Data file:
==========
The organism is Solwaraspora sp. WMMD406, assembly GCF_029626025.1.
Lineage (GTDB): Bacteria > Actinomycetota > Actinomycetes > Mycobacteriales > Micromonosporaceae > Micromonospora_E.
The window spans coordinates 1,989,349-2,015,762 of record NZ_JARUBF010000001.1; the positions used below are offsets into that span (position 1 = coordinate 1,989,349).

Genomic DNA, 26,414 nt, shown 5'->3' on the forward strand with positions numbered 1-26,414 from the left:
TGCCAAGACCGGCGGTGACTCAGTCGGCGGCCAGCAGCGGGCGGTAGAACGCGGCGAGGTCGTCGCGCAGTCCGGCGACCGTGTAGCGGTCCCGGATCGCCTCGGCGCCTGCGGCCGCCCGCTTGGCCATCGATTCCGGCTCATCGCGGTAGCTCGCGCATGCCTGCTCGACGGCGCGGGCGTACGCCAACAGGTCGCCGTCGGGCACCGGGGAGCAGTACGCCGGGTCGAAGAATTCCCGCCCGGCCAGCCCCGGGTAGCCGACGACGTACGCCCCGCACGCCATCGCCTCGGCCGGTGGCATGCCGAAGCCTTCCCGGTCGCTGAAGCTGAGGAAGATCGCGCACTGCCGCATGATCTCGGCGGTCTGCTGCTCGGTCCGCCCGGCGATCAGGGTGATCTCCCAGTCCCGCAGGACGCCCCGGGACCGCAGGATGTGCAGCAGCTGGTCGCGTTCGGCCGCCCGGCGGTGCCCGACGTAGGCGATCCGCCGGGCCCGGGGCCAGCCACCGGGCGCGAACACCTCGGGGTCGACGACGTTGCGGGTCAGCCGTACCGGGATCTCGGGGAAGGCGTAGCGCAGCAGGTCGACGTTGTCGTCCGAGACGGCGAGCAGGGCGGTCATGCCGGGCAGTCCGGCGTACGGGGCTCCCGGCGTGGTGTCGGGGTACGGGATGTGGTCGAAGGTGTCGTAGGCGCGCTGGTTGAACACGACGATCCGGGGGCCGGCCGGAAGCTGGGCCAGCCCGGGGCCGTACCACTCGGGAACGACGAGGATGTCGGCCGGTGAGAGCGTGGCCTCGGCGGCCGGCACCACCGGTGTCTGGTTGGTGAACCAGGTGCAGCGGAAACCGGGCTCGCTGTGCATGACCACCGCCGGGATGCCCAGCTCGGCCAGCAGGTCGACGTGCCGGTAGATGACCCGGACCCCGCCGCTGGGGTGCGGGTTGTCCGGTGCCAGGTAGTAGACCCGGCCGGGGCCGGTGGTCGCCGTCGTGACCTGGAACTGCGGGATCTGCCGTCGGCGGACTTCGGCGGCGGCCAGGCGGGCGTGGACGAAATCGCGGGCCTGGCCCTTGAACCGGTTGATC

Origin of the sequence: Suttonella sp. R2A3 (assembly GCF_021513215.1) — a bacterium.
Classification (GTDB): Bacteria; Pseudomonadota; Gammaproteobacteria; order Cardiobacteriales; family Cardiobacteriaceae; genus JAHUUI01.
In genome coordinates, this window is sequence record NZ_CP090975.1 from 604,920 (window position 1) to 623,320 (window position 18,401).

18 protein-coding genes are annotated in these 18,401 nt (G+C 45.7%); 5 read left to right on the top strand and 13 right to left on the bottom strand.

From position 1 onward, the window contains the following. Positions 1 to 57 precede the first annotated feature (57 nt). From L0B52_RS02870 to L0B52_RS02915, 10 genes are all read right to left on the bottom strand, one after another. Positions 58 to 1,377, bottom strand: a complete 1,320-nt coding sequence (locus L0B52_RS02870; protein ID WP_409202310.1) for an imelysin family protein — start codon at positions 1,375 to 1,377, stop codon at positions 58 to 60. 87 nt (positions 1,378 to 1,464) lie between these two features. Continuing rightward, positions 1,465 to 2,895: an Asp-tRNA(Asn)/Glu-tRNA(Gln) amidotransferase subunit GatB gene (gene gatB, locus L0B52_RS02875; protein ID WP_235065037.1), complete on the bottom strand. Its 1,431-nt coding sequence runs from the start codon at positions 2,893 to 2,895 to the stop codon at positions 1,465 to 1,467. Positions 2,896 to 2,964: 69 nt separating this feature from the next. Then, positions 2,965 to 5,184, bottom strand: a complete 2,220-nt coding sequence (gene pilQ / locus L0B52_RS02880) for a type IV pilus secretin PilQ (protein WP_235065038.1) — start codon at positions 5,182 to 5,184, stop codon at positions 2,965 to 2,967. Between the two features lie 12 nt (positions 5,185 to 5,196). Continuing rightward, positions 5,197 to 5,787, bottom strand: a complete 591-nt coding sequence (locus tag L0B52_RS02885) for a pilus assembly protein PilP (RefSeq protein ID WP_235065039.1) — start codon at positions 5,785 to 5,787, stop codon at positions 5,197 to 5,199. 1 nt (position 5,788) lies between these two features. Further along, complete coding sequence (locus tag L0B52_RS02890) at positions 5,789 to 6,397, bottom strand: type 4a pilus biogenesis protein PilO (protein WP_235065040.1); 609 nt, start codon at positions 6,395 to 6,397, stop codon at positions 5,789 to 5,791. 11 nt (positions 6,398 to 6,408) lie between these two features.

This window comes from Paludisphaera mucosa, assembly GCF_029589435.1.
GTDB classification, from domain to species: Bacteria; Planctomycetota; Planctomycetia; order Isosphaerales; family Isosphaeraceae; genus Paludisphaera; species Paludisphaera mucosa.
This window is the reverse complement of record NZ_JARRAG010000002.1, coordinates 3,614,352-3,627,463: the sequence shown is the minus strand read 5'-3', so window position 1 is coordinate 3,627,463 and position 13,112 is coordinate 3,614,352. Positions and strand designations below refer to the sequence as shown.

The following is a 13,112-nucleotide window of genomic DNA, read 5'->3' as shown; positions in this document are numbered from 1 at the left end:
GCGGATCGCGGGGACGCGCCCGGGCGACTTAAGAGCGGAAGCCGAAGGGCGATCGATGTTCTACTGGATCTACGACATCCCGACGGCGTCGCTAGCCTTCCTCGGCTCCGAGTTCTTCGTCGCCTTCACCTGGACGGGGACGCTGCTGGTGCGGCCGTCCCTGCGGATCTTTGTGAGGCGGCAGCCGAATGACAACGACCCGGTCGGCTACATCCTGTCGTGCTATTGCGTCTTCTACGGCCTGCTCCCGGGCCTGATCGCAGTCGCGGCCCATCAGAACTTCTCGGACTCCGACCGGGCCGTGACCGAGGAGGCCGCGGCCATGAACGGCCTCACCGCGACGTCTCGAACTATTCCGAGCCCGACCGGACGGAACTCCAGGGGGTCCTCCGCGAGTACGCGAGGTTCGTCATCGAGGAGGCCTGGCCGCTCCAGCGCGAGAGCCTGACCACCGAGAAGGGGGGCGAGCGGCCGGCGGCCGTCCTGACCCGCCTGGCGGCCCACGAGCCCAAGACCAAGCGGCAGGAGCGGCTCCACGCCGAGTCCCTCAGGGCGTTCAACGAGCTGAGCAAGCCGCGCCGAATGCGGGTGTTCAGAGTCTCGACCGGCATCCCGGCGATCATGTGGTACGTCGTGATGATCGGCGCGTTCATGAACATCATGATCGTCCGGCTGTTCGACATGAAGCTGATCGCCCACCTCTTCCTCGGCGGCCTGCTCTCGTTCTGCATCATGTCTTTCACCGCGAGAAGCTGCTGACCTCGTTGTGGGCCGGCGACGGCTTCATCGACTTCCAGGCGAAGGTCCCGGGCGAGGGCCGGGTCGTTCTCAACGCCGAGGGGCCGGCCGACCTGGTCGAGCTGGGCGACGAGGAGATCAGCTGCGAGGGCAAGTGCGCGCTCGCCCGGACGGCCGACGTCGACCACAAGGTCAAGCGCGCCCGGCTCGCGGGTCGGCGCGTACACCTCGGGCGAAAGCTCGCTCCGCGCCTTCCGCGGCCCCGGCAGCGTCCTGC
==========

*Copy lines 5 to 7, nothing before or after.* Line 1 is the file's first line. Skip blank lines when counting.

TGCCAAGACCGGCGGTGACTCAGTCGGCGGCCAGCAGCGGGCGGTAGAACGCGGCGAGGTCGTCGCGCAGTCCGGCGACCGTGTAGCGGTCCCGGATCGCCTCGGCGCCTGCGGCCGCCCGCTTGGCCATCGATTCCGGCTCATCGCGGTAGCTCGCGCATGCCTGCTCGACGGCGCGGGCGTACGCCAACAGGTCGCCGTCGGGCACCGGGGAGCAGTACGCCGGGTCGAAGAATTCCCGCCCGGCCAGCCCCGGGTAGCCGACGACGTACGCCCCGCACGCCATCGCCTCGGCCGGTGGCATGCCGAAGCCTTCCCGGTCGCTGAAGCTGAGGAAGATCGCGCACTGCCGCATGATCTCGGCGGTCTGCTGCTCGGTCCGCCCGGCGATCAGGGTGATCTCCCAGTCCCGCAGGACGCCCCGGGACCGCAGGATGTGCAGCAGCTGGTCGCGTTCGGCCGCCCGGCGGTGCCCGACGTAGGCGATCCGCCGGGCCCGGGGCCAGCCACCGGGCGCGAACACCTCGGGGTCGACGACGTTGCGGGTCAGCCGTACCGGGATCTCGGGGAAGGCGTAGCGCAGCAGGTCGACGTTGTCGTCCGAGACGGCGAGCAGGGCGGTCATGCCGGGCAGTCCGGCGTACGGGGCTCCCGGCGTGGTGTCGGGGTACGGGATGTGGTCGAAGGTGTCGTAGGCGCGCTGGTTGAACACGACGATCCGGGGGCCGGCCGGAAGCTGGGCCAGCCCGGGGCCGTACCACTCGGGAACGACGAGGATGTCGGCCGGTGAGAGCGTGGCCTCGGCGGCCGGCACCACCGGTGTCTGGTTGGTGAACCAGGTGCAGCGGAAACCGGGCTCGCTGTGCATGACCACCGCCGGGATGCCCAGCTCGGCCAGCAGGTCGACGTGCCGGTAGATGACCCGGACCCCGCCGCTGGGGTGCGGGTTGTCCGGTGCCAGGTAGTAGACCCGGCCGGGGCCGGTGGTCGCCGTCGTGACCTGGAACTGCGGGATCTGCCGTCGGCGGACTTCGGCGGCGGCCAGGCGGGCGTGGACGAAATCGCGGGCCTGGCCCTTGAACCGGTTGATC

Origin of the sequence: Suttonella sp. R2A3 (assembly GCF_021513215.1) — a bacterium.
Classification (GTDB): Bacteria; Pseudomonadota; Gammaproteobacteria; order Cardiobacteriales; family Cardiobacteriaceae; genus JAHUUI01.